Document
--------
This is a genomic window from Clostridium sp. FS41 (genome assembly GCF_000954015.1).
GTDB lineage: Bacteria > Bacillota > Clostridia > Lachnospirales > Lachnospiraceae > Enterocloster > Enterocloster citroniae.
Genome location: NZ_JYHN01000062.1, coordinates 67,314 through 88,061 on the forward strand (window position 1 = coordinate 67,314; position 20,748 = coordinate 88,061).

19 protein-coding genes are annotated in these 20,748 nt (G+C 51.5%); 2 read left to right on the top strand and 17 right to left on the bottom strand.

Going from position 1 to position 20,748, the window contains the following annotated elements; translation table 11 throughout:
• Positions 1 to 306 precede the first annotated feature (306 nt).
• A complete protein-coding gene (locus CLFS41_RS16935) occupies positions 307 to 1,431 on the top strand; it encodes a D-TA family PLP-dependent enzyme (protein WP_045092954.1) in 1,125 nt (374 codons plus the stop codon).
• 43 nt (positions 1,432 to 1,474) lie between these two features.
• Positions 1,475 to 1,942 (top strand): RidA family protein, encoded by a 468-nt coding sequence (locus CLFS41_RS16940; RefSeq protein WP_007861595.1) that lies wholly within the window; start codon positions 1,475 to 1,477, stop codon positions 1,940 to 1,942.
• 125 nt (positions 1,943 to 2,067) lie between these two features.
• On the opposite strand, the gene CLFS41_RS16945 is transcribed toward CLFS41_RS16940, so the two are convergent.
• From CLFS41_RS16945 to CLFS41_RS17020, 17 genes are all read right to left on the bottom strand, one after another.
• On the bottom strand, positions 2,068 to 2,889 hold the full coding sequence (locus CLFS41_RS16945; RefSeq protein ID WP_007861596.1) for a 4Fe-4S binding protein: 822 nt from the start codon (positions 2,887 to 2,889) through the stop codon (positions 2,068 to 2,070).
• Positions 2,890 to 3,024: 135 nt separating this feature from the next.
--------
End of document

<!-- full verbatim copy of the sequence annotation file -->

This is a genomic window from Clostridium sp. FS41 (genome assembly GCF_000954015.1).
GTDB lineage: Bacteria > Bacillota > Clostridia > Lachnospirales > Lachnospiraceae > Enterocloster > Enterocloster citroniae.
Genome location: NZ_JYHN01000062.1, coordinates 67,314 through 88,061 on the forward strand (window position 1 = coordinate 67,314; position 20,748 = coordinate 88,061).

19 protein-coding genes are annotated in these 20,748 nt (G+C 51.5%); 2 read left to right on the top strand and 17 right to left on the bottom strand.

Going from position 1 to position 20,748, the window contains the following annotated elements; translation table 11 throughout:
• Positions 1 to 306 precede the first annotated feature (306 nt).
• A complete protein-coding gene (locus CLFS41_RS16935) occupies positions 307 to 1,431 on the top strand; it encodes a D-TA family PLP-dependent enzyme (protein WP_045092954.1) in 1,125 nt (374 codons plus the stop codon).
• 43 nt (positions 1,432 to 1,474) lie between these two features.
• Positions 1,475 to 1,942 (top strand): RidA family protein, encoded by a 468-nt coding sequence (locus CLFS41_RS16940; RefSeq protein WP_007861595.1) that lies wholly within the window; start codon positions 1,475 to 1,477, stop codon positions 1,940 to 1,942.
• 125 nt (positions 1,943 to 2,067) lie between these two features.
• On the opposite strand, the gene CLFS41_RS16945 is transcribed toward CLFS41_RS16940, so the two are convergent.
• From CLFS41_RS16945 to CLFS41_RS17020, 17 genes are all read right to left on the bottom strand, one after another.
• On the bottom strand, positions 2,068 to 2,889 hold the full coding sequence (locus CLFS41_RS16945; RefSeq protein ID WP_007861596.1) for a 4Fe-4S binding protein: 822 nt from the start codon (positions 2,887 to 2,889) through the stop codon (positions 2,068 to 2,070).
• Positions 2,890 to 3,024: 135 nt separating this feature from the next.